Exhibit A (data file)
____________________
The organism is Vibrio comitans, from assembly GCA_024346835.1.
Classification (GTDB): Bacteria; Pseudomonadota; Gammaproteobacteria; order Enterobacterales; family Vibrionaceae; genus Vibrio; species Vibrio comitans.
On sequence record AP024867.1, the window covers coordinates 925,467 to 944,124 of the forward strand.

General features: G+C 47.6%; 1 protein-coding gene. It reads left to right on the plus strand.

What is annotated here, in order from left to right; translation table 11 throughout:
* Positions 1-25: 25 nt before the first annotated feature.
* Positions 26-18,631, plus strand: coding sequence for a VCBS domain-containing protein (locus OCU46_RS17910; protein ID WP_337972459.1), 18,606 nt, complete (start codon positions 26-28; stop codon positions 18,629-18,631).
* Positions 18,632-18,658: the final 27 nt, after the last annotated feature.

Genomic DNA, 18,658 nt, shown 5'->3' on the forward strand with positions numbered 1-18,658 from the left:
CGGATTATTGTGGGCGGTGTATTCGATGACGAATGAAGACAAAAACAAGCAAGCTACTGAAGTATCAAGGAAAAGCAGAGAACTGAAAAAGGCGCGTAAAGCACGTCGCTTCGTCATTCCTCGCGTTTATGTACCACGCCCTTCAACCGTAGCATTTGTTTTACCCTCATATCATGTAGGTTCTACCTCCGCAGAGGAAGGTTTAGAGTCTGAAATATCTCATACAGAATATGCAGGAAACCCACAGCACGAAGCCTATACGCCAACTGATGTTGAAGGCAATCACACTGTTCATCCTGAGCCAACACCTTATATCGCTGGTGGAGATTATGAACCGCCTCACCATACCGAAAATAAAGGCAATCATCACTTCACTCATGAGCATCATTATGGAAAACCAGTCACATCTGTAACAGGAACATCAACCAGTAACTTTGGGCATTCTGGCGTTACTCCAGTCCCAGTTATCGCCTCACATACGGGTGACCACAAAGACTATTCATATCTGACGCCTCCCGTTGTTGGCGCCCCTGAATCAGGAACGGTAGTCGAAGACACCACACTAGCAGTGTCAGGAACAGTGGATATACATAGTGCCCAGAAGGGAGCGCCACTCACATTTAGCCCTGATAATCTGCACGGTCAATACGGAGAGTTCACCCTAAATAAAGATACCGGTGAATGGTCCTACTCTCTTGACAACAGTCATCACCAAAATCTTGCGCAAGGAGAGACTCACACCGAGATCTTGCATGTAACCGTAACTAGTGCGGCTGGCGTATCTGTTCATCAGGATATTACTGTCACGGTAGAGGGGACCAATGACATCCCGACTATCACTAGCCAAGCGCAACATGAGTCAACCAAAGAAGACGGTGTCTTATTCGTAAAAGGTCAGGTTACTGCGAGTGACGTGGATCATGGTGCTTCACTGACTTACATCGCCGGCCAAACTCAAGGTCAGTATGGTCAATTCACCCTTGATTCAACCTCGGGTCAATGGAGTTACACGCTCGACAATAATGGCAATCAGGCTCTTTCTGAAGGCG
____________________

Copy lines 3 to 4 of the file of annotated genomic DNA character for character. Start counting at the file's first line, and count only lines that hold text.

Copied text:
On sequence record AP024867.1, the window covers coordinates 925,467 to 944,124 of the forward strand.

General features: G+C 47.6%; 1 protein-coding gene. It reads left to right on the plus strand.